With the opening and official launch of the Primary School ICT learning and Solar Program at Al-Huda Muslim Primary School in Kajiado County, the number of Dell Learning Labs has now risen to 17 in total – that is two in Kenya, twelve labs in South Africa, with another one in Nigeria, Colombia and Morocco. The impact of the Dell Learning Labs so far is huge – nearly 7,500 students have benefited from the project during school hours, and many more members of communities have access to the labs after school. This access to technology and learning new skills boosts self-confidence, bringing quality of life and job opportunities into communities that need them the most.
In the few months it has been operational, the Al-Huda Muslim Primary School administration has already noticed how the computer lab and container have become popular with students in the school. The project gives access to ICT and internet to 2,839 students across the two project schools: Al-Huda Muslim Primary (789) and Ngong Township Primary School (2,050). The two labs are meant to inspire youth to learn about sustainability and innovation using technology, additionally the space also became a canvas with the intervention of local artist Harrison Chege “Bantu” whose intervention made the spaces even more attractive and adapted to the school context.
Mr Mayquva Wanjala, the Principal of Al-Huda Muslim Primary School who has been involved with the project from its inception, said that with a population of over 700 students, controlling the number who access the facilities has become a challenge, but in a good way.
Said Mr Wanjala: “This project is going to impact very much positively to this community and I am sure the youth are going to realize their dreams through research, experience and networking. It is the best thing to me that can happen to a visionary society.”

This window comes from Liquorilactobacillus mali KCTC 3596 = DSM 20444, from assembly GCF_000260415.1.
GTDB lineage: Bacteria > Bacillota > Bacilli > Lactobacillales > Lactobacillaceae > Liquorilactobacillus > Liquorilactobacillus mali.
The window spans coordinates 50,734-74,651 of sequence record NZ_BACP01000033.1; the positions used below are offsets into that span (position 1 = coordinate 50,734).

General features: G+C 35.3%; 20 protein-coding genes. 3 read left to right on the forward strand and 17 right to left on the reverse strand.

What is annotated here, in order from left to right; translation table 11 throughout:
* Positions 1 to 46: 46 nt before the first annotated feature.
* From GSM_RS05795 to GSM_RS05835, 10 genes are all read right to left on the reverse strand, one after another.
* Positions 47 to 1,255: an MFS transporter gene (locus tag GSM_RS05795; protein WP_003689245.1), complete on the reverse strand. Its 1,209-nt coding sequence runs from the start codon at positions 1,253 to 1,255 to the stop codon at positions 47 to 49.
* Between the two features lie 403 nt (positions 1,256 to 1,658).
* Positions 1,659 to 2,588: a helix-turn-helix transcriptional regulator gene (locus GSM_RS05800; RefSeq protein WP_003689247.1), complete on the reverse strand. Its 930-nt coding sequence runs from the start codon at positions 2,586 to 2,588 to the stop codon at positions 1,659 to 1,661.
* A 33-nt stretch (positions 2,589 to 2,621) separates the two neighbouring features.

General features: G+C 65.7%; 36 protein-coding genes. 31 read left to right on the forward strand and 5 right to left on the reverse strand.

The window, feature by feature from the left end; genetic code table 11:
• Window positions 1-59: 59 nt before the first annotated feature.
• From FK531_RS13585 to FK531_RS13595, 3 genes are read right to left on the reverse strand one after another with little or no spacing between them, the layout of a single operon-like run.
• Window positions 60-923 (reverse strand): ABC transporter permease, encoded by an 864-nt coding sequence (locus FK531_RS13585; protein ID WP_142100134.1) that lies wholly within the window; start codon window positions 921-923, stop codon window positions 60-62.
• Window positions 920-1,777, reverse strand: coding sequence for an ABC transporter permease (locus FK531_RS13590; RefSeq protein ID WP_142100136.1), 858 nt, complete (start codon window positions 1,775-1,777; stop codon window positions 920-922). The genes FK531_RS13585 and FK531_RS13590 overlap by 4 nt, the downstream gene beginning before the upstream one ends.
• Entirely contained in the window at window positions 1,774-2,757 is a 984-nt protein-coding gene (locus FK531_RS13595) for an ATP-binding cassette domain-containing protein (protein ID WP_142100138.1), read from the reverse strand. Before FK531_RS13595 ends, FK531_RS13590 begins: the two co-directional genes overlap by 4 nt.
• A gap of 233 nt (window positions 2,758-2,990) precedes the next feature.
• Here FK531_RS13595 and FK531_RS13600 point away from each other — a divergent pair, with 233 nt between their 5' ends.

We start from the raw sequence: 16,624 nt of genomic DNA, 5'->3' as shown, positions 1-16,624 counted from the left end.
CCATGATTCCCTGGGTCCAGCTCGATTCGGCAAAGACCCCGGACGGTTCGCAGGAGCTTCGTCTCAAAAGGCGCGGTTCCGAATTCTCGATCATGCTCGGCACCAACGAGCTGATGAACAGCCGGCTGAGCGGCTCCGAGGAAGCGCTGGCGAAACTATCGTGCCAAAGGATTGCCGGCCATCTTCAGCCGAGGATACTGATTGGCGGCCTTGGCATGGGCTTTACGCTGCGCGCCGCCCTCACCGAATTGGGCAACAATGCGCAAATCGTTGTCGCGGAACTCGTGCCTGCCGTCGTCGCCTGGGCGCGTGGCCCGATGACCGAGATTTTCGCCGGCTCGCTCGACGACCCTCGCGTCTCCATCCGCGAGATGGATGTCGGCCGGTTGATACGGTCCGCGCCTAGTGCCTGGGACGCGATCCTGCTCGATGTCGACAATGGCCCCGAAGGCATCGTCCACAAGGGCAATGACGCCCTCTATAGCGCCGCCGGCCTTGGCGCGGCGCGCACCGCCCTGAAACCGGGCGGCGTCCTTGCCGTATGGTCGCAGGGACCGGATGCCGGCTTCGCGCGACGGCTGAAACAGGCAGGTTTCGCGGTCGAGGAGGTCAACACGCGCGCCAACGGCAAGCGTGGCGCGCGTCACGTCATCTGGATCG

For Camara Education, with the launch of the Dell Youth Primary School ICT learning and Solar Program at Al-Huda and Ngong township complete, the next phase to consider is how to ensure the facility remains sustainable while serving the students and youth from the community.
Speaking during the launch, Mr Daniel Oloo, the Camara Education Country Manager for Kenya noted that they’ll keep working with the schools to ensure that the facility and computers in the labs are kept in good condition.
Stated Oloo: “We are very privileged to work with the various relevant Kenya government entities in supporting this initiative. Camara Education will continue to focus on contributing towards the Sustainable Development Goal (SDG) 4 quality education and 8 which aims to ‘promote sustained, inclusive and sustainable economic growth, full and productive employment and decent work for all’. The partnership with Dell, Computer Aid and the Kenya government has developed new lessons.”
His comments were reiterated by Ms. Lotta Kinnunen, Camara Education’s Head of Africa Operations who said: “We have been working with schools across five countries in Africa for over ten years and we are very excited to be part of this project in Kenya, making use of renewable energy and a combination of technologies to support these schools. This is a great platform for students and teachers alike and we are looking forward to seeing the educational impact of the project”.
Mr. Ken Kagota, the Kenya Office Site Lead and also the Client Solutions Lead for Southern and East Africa at Dell EMC said: “This worthwhile program has support from across the Dell company. Our senior management as well as our local team members all invest time to make it a reality. It’s fantastic to be helping students to gain digital skills that will open up opportunities for them across all areas, but particularly in STEM careers where there is strong demand.”
Speaking about the launch, Houcine Faïk, EMEA Strategic Giving Manager at Dell, said the following: “Programs like the Solar Powered Labs reflects perfectly our DNA which is to use our technology and expertise to enable Human progress. This concept is set to breach the educational divide in areas suffering not only from poverty, but also from lack of access to energy”.